Biocompatibility and pharmacokinetics of fluticasone-eluting sinus implant in a rabbit model AMERICAN JOURNAL OF RHINOLOGY & ALLERGY Patel, V. S., Walgama, E., Psaltis, A., Lavigne, F., Pletcher, S. D., Hwang, P. H. 2017; 31 (6): 382–88

Abstract

A novel, bioabsorbable, fibrinogen-based implant has been developed as a mucosal dressing after endoscopic sinus surgery (ESS). This implant can be formulated with fluticasone propionate (FP) for local elution of corticosteroid to reduce postoperative inflammation and promote mucosal healing.This study investigated the biocompatibility and pharmacokinetics of the implant in a rabbit model.Implants with and without FP were placed on both intact and demucosalized maxillary sinuses of 33 New Zealand White rabbits. Sinuses with either intact or denuded bone without implants acted as controls. Histopathologic assessments were carried out at 5, 15, and 28 days. Concentrations of FP in the maxillary sinus mucosa, nasal cavity mucosa, and plasma were measured for up to 44 days.Implants placed on intact mucosa or denuded bone were grossly integrated within 15 days. Minimal foreign body reaction was seen with negligible differences for inflammation, fibrosis, or bone remodeling among controls, sinuses with the implant, or sinuses with the implant plus FP, at all time points. All samples also showed complete or near-complete percentage reepithelialization at 28 days, although the denuded bone controls demonstrated greater percentage reepithelialization at 5 days compared with denuded bone with the implant or implant plus FP (p < 0.0001). The maxillary sinus mucosa demonstrated levels of FP of >140 ng/g up to 44 days. Plasma concentrations of FP were generally very low and were undetectable after day 7.The implant and the implant plus FP seemed to be biocompatible in rabbits. The implant plus FP effectively eluted steroid locally over at least 44 days, with negligible plasma concentrations. Further studies are warranted regarding potential therapeutic applications in patients undergoing ESS for chronic rhinosinusitis.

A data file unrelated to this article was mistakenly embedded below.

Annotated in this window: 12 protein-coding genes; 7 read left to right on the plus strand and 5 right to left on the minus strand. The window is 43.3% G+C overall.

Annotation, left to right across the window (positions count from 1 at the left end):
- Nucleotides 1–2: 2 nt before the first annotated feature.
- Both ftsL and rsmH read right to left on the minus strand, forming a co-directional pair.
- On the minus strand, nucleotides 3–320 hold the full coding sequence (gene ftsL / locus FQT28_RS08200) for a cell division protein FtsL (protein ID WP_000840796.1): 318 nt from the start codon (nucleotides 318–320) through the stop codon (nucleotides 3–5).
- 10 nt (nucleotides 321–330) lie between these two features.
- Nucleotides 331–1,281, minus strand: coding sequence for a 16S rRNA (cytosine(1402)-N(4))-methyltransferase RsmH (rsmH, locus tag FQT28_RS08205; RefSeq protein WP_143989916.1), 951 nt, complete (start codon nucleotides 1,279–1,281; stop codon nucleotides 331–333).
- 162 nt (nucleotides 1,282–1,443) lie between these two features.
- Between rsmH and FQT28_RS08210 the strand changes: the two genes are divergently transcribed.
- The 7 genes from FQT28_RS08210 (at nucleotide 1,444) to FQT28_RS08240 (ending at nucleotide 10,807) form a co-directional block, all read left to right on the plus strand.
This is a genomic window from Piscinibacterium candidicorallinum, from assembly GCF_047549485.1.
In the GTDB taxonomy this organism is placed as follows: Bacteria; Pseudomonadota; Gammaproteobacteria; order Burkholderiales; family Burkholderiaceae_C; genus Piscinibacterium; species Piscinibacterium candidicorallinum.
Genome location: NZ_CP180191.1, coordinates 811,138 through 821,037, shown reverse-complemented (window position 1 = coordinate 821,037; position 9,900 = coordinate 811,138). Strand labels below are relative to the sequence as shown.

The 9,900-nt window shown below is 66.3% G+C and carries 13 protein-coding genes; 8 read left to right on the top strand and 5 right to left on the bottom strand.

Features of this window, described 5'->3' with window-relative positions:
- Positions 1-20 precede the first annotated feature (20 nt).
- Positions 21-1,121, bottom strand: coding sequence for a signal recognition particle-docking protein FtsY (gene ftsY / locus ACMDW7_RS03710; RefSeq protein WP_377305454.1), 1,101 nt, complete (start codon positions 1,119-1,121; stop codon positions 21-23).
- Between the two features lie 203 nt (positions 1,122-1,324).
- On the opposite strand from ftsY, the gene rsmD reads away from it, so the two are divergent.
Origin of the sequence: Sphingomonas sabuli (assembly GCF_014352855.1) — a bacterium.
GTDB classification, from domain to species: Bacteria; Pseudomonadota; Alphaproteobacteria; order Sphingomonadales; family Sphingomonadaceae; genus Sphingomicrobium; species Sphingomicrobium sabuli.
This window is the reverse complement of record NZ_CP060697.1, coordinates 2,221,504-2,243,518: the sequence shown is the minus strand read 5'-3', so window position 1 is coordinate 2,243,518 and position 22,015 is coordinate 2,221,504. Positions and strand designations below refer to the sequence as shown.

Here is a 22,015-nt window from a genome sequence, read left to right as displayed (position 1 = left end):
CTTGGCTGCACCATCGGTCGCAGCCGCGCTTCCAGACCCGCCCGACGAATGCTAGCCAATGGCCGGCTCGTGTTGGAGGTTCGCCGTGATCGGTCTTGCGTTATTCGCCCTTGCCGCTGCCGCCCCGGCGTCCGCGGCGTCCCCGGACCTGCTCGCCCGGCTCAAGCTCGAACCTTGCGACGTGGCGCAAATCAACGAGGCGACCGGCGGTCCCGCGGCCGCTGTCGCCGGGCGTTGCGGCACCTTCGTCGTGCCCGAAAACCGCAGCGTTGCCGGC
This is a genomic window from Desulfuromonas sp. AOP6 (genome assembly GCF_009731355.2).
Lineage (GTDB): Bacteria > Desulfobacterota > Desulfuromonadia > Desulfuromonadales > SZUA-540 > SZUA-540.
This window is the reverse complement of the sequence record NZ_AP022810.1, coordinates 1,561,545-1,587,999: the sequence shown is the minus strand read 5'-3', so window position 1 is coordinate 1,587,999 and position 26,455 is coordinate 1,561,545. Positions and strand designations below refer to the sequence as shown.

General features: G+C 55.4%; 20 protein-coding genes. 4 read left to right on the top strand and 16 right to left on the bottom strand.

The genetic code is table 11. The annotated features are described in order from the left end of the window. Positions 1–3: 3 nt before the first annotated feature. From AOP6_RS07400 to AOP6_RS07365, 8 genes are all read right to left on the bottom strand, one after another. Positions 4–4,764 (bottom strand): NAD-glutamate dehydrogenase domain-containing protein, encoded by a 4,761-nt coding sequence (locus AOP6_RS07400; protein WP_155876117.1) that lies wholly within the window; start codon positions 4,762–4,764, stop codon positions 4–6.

View details for DOI 10.2500/ajra.2017.31.4481

View details for Web of Science ID 000416350700009

View details for PubMedID 29122083